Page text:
Your Vehicle Probably Doesn’t Need An Alignment - Here’s Why
My Subaru 2016 Forester was only two years old when I brought in for routine service and the dealer told me I “needed an alignment.” Four years later, without any alignment, all eight tires it uses have worn absolutely perfectly so far and the car drives straight down the road. Were they right or was I being given a sales pitch for something I didn’t need? Apparently, I was being sold something I did not require.
Coincidental to this, my Suby shares a garage with a (much loved) 2007 Toyota Highlander. Now about to enter its fifteenth year of reliable service, that vehicle still drives absolutely straight down the road and I’ve never had it aligned. The many sets of tires it has used all wore evenly and don’t cup or have any other signs of misalignment. The steering wheel is still centered perfectly, just like the day we bought it new.
Both of my never-aligned vehicles have been over thousands of miles of rural New Hampshire dirt roads, logging paths, and unmaintained seasonal roads. The remaining miles covered include broken-up Metro Boston suburban and city roads riddled with wheel-bearing eating potholes. Neither has been babied.
So when a vehicle service provider tells you you need an alignment, ask them specifically what problem the alignment will correct. They will likely show you a printout of angles and specs they may have taken. So what? Exactly what will the alignment fix?
Here are the symptoms that indicate an alignment may be required:
-The tires are worn unevenly. They have meaningfully more wear on the inside or outside of the tread.
-The tires’ tread show signs of “cupping.” You’ll know it when you see it. The tread is uneven across each tread block. -Typically cars with this problem are also loud when driven.
-The car pulls hard to one side when driven on a straight road. Bear in mind that the crown of a road, its tilt to let water runoff, will cause this. So finding a flat straight road is the best way to test if a car is driving straight down the road.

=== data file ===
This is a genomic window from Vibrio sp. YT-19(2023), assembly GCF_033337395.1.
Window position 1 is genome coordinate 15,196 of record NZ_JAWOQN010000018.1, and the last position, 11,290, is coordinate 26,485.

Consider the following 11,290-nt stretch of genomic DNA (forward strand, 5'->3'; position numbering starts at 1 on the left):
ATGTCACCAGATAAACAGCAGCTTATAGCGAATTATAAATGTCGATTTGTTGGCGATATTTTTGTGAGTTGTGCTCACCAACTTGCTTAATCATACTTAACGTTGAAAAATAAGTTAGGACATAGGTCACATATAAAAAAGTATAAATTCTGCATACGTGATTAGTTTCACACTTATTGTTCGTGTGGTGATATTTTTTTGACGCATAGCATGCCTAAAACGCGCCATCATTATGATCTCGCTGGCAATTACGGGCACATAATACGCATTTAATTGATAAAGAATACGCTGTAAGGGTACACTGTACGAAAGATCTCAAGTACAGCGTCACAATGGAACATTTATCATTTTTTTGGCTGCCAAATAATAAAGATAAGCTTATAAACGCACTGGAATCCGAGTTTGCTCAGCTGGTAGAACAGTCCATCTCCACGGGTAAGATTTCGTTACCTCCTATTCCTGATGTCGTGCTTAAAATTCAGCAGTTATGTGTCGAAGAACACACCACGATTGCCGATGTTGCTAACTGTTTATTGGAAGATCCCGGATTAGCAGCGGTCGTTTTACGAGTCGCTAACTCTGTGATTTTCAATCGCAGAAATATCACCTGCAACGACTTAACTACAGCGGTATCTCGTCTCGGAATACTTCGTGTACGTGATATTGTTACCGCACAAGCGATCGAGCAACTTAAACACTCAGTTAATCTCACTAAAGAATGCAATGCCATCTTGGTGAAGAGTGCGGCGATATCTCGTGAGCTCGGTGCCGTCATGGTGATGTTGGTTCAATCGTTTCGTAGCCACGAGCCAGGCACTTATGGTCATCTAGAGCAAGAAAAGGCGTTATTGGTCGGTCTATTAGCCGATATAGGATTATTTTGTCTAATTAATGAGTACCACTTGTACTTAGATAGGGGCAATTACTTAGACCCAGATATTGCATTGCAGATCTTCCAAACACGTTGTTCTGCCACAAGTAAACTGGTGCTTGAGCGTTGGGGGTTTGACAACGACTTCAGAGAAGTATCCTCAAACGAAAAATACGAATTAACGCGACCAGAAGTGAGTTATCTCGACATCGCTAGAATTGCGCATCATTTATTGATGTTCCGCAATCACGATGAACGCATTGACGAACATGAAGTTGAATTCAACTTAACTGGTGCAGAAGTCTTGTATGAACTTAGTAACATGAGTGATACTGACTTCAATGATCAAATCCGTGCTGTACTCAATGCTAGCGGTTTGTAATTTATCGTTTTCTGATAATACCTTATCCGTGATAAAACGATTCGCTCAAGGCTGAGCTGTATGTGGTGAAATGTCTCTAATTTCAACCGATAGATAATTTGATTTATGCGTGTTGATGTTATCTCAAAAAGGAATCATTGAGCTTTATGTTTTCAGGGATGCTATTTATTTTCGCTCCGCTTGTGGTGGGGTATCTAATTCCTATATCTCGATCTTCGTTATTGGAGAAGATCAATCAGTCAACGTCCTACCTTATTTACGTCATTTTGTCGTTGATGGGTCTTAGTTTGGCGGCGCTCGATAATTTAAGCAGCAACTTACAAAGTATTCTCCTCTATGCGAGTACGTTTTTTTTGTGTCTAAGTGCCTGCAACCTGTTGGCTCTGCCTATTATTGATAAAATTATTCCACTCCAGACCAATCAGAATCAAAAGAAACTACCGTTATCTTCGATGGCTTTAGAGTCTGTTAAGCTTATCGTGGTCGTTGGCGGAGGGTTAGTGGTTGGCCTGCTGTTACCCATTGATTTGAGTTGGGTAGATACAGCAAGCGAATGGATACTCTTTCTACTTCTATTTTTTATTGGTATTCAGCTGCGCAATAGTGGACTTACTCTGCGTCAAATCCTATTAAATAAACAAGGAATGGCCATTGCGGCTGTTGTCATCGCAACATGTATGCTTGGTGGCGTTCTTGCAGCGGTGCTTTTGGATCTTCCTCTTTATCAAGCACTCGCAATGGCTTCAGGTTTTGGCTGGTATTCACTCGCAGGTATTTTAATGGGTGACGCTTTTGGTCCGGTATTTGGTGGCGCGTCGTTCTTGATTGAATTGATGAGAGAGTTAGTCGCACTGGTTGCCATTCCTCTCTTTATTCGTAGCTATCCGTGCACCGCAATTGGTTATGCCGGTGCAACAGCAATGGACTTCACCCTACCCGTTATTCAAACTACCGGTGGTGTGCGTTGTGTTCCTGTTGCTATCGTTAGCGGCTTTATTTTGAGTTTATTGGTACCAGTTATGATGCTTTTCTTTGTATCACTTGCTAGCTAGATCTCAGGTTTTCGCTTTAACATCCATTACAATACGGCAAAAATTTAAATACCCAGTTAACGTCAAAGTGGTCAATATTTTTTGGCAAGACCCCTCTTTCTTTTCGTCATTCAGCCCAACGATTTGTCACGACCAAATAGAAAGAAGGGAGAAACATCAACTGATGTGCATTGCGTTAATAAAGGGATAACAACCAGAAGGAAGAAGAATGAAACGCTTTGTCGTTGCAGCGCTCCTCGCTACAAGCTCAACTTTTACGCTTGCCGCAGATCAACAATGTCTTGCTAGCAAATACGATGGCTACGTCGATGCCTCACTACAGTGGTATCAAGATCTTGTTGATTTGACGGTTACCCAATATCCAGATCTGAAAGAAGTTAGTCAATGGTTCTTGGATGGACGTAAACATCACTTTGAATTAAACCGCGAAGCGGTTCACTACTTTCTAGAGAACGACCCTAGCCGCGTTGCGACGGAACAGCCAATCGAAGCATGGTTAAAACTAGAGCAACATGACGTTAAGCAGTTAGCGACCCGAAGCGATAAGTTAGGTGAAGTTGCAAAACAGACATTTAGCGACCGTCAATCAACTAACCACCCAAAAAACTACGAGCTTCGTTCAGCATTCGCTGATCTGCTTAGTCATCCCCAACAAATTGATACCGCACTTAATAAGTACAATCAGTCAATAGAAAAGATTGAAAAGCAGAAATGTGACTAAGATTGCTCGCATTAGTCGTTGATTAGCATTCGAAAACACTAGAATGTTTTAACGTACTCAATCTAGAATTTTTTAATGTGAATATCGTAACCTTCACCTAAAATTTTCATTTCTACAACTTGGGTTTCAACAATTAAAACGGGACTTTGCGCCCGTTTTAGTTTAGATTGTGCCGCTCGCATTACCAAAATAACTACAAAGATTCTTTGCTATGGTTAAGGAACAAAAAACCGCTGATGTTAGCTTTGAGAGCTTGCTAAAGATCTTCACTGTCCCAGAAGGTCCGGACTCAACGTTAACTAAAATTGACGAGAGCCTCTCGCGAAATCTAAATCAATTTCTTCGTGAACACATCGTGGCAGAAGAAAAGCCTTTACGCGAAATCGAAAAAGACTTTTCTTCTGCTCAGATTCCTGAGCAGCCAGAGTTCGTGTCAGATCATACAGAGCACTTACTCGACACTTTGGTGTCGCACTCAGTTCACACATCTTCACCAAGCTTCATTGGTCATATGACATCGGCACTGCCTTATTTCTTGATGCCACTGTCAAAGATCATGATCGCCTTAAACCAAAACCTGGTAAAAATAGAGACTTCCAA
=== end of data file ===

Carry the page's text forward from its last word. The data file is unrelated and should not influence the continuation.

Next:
-The steering wheel is no longer centered. Meaning that when the four wheels are straight ahead, the steering wheel is cocked to one side more than 30 degrees or so.
There are also times when these symptoms have not yet manifested that an alignment is likely a smart move. Some of these include after a strong curb strike, as in a minor collision with a hard curb. Or if major suspension repairs are needed. If you’re one of those folks who raise up or lower a car by modifying it you already know that it needs an alignment.
We asked a suspension engineer if he might shed some light on when a vehicle’s suspension repairs might warrant an alignment. Mustangman is a long-time contributor to Car Talk’s Community. He does all of his own work on the cars in his family fleet and is familiar with many different suspension designs. Unlike most mechanics, he even does at-home alignments on his vehicles. He told us a few very detailed things about when a car will need an alignment after suspension work.
Here’s what a suspension engineer says about alignment needs:
-Many cars these days have little to no adjustment for alignment beyond toe-in (or out). If they are out of spec, it usually means something got bent and special parts will be needed to correct the alignment (so a $129 alignment special isn't much help. )
-Mid-priced cars are net-build… bolt it together and the alignment is in spec except for toe.